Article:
I was not too different from probably millions of people worldwide in being at least somewhat shocked at the victory of the “Leave” party (aka Brexit) in last Thursday’s elections in the United Kingdom. True enough, the odds on “Leave” carrying the day had improved considerably in the month leading up to the vote, so much that one poll showed the anti-EU side of the proposition with a ten-point lead.

The horrid murder of Labor MP Jo Cox on June 16, a week before election day, muddied the picture and gave the left in particular but also “Remain” Conservatives an unsought but exploitable opportunity to decry the opposition as violent, racist, and nativist, in other words, to tar and feather them with the usual labels. The short-term result was a narrowing of Brexit’s lead, at least in the polls that showed they had one, and a general perception that “Remain” would somehow carry the day, just as so many of the pundits had predicted from the beginning. Needless to say, they were wrong by, oh, one million plus votes.

The seventy-two percent turnout was the largest in a British election since 1992, which in itself ought to provide some cause for celebration. Indeed, some very notable MPs as high as Prime Minister (or ex-PM) David Cameron noted what was for them the one silver lining—that the people had spoken—in what was otherwise a disaster.

But a lot can happen in twenty-four hours. By the time the morning after became the evening after most of the magnanimous kudos for “democracy in action” had evaporated although not so much at the hands of the leading players in the contest who stayed respectably mum. Doom and gloom made its inevitable appearance. “Brexit devastates young Brits,” Yahoo! Finance discovered (even no one knows how it happened so fast).

George Chesterton—no relation to Gilbert Keith, I’m sure—of Britain’s GQ magazine in a near fit argued that the elderly, meaning, I gather, anyone over fifty, should be banned from voting. Holy smoke, he bellowed, those old fogies read the Daily Mail and they’re against immigration. Prisoners don’t vote and the Queen doesn’t. Ergo, the charitable Chesterton concluded, “My children who, unlike their grandparents, at least can remember what they had for breakfast, are not allowed to vote. Get real, people.”

Man alive, that’s piety.

What “people” did curious George urge to “get real”? I can speak only for myself, but I have the feeling he meant “people” who agree with him. But if that’s the case, and, for my money, his tirade suggests he thinks it is, why have elections at all? Why not simply have Brussels decree the members of the EU permanent without recourse, objections be damned. Indeed, not a few “Remainers” must think so; the chorus for a second referendum—not unprecedented when EU bureaucrats don’t get their way—has already begun.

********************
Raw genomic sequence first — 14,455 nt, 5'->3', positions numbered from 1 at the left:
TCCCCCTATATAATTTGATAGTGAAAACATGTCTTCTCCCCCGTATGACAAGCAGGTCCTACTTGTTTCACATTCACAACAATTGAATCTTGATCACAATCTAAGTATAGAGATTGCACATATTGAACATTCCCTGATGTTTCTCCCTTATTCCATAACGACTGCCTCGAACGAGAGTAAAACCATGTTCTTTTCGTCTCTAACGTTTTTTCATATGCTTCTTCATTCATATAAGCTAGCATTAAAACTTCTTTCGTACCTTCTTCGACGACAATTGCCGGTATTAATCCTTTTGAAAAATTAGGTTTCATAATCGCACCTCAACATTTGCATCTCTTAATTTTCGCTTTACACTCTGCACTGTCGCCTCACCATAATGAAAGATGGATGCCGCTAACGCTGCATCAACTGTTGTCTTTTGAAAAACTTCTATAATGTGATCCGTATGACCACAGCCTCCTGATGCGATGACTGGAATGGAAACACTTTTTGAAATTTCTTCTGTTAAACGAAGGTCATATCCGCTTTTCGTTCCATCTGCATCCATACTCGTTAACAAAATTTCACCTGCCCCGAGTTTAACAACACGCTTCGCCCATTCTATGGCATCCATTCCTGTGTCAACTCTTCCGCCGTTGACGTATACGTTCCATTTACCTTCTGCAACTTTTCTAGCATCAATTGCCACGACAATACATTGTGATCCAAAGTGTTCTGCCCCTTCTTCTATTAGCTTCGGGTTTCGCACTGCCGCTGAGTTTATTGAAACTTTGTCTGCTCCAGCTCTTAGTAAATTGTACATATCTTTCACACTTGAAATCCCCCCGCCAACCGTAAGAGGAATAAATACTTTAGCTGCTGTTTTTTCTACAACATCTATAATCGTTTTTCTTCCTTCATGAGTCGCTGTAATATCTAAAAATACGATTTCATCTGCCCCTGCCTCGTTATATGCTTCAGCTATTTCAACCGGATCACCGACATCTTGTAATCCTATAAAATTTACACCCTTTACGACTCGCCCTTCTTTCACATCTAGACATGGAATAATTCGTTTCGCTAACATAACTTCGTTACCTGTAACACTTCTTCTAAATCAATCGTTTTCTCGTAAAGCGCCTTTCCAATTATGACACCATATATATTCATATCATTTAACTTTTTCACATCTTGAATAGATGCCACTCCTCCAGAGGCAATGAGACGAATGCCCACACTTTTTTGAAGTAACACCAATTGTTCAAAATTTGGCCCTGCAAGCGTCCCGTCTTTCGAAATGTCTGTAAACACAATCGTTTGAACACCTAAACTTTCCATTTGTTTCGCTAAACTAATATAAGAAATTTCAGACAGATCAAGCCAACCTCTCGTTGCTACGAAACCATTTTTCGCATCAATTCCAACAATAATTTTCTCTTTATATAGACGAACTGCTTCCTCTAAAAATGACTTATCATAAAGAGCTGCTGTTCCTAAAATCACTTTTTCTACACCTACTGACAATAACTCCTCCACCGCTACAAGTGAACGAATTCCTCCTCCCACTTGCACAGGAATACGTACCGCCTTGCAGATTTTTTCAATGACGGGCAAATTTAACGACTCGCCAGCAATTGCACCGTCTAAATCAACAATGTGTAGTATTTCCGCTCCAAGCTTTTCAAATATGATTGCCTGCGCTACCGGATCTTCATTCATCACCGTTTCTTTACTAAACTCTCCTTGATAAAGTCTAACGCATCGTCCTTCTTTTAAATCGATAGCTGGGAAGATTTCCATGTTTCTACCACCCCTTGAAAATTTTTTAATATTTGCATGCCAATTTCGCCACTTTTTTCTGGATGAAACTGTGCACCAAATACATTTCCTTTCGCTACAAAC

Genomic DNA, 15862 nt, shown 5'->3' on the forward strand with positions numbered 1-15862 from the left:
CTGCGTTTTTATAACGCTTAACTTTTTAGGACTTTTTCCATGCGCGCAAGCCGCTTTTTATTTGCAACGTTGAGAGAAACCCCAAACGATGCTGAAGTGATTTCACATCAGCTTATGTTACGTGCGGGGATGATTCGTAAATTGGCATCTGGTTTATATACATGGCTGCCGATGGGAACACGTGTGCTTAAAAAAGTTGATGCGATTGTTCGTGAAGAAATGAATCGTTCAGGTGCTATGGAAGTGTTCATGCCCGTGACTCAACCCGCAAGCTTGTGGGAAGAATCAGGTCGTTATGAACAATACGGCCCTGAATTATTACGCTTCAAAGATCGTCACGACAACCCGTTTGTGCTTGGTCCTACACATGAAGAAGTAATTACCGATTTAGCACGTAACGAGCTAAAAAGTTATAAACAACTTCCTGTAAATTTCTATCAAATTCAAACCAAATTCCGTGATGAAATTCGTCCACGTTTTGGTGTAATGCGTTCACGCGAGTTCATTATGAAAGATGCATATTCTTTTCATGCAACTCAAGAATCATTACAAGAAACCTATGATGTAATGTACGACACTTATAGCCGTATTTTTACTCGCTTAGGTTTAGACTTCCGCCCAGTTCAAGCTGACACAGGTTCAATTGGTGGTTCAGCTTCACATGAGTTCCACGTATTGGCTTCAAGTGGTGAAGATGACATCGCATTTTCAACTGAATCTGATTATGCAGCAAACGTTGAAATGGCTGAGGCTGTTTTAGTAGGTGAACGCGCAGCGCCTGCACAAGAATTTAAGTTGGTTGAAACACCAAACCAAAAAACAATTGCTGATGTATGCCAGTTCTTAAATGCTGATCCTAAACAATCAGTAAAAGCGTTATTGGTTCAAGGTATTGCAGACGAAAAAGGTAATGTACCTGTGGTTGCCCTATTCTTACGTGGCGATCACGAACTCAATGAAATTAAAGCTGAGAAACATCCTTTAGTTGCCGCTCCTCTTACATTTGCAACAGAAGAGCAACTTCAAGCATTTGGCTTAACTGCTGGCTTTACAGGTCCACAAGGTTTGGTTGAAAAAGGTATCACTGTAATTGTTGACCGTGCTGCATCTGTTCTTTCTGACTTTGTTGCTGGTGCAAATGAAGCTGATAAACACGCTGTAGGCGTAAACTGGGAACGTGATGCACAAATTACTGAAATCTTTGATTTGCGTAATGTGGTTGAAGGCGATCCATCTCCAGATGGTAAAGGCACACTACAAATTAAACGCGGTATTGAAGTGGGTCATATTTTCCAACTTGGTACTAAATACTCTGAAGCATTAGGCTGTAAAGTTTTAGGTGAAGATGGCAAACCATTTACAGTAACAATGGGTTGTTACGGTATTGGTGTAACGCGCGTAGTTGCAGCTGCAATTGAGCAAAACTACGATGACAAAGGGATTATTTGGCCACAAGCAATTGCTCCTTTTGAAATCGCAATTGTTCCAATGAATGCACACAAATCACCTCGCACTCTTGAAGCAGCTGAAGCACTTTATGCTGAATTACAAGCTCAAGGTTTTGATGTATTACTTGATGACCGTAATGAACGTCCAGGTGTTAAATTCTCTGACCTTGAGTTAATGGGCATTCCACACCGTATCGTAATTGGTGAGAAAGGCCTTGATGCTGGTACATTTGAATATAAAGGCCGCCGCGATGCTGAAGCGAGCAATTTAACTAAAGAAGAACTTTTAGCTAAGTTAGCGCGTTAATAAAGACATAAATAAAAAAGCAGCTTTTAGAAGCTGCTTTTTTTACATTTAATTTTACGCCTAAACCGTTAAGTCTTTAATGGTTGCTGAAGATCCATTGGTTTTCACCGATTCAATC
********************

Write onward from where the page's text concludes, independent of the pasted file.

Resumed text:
What this development should reveal with crystal clarity is the left’s dirty little secret, that democracy is fine and dandy only as long as the people keep in line. For fans of Dostoevsky, the view has something of a Grand Inquisitorial understanding of politics, with the added underlying assumption found among leftists from Marx to Obama that history is moving their way. As leftist logic goes, freedom and the institutions associated with a free society (elections, legislative bodies, just to name two) simply make life too messy.

What the world needs now is love sweet love—the love of an educated class of experts, an elite class that knows far better how to govern than the boobs beneath them, the canaille who do little else but sweat, eat, and copulate. Why should lofty souls, Apostles at Cambridge in the 30s and the George Chestertons today, complicate matters by holding elections when a simple decree will do the trick?

The great thing is, as the theory goes, history is doing the legwork; it’s what puts the progress in progressive. And history is almost like God. You can’t see it, except perhaps in a perceptive backward glance, but it’s there, ordering the future according to leftist prescription. Obama’s bromide, as familiar as it is vain, about being on the “right side of history” is bully beef and beer—no, caviar and champagne—to the elitist left, the same old dialectical materialism that used to wear blue jeans and throw Molotov cocktails but now wears a tux and throws Hollywood fundraisers.

Because history is like God and is conveniently moving leftward, woe betide the man, country, or movement that stands in its way. Just as the Inquisition was small potatoes compared to Auschwitz, the Gulag, the Cultural Revolution, or Cambodia’s killing fields, so religious heresy seems a mere peccadillo juxtaposed to political opposition to the left. As Marxists, socialists, and collectivists of every stripe have contended for the last one-hundred-and-fifty years, there may not be a God in heaven, but there is Almighty History.

That’s why lefties almost invariably become apoplectic when events—call it renegade history in the making—throw them a curve. The Reagan Revolution, the fall of the Berlin Wall, the collapse of the Soviet Union sent them reeling—and writing. Did history do that? It’s enough to make one lose his faith.

But talk about true believers! There’s no way the left will abandon its conviction that the triumph of the authoritarian state is inevitable. That’s why Britain’s rejection of the Brussels elite will constitute only a temporary setback. Count on the tuxedoed Brussels bureaucrats, the Obama White House, the Clinton Foundation, and the sycophantic press to fall in line as they condemn Brexit as the end of the world, but never, mind you, the end of history.